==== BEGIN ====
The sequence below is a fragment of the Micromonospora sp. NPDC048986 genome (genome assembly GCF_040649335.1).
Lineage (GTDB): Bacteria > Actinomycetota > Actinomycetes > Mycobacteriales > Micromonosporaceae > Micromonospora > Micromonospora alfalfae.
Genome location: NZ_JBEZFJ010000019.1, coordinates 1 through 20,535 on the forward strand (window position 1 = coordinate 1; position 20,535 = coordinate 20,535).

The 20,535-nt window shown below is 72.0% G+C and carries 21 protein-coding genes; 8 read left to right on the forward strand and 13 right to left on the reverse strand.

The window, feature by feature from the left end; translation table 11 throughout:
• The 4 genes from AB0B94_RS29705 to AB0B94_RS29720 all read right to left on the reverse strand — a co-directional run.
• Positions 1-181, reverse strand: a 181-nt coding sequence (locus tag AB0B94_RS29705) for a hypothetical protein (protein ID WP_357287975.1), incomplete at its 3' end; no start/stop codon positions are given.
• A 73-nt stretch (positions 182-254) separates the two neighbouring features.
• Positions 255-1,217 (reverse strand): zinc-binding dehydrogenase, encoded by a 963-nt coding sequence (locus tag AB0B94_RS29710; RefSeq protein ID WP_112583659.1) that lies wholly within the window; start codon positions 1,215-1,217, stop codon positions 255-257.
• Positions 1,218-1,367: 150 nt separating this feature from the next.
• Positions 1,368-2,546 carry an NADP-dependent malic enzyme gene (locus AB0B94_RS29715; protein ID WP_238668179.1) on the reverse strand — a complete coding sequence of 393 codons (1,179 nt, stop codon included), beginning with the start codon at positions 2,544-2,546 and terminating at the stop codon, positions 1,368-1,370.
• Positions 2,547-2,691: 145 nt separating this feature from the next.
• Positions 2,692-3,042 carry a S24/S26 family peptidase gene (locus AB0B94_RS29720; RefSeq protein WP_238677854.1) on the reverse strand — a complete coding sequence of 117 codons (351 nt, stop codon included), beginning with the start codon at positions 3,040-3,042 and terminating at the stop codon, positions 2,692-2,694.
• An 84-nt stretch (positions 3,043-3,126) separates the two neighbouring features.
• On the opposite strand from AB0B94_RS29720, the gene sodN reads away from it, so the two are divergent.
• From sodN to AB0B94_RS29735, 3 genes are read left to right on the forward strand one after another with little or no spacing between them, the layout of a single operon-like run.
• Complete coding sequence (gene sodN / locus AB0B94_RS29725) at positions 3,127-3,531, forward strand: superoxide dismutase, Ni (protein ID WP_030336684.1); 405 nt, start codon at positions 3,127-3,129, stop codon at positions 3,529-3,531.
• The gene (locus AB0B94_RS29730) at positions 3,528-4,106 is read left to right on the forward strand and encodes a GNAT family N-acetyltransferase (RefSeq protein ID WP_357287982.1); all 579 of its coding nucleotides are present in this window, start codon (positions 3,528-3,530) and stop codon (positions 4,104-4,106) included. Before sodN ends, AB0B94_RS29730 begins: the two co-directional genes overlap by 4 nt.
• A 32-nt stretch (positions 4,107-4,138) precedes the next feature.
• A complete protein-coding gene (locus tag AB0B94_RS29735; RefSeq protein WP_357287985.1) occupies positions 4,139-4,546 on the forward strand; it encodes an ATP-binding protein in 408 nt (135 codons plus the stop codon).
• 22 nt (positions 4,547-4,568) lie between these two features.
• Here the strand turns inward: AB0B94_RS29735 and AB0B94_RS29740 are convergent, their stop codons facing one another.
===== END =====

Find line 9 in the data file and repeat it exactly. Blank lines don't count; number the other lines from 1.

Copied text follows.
• Positions 255-1,217 (reverse strand): zinc-binding dehydrogenase, encoded by a 963-nt coding sequence (locus tag AB0B94_RS29710; RefSeq protein ID WP_112583659.1) that lies wholly within the window; start codon positions 1,215-1,217, stop codon positions 255-257.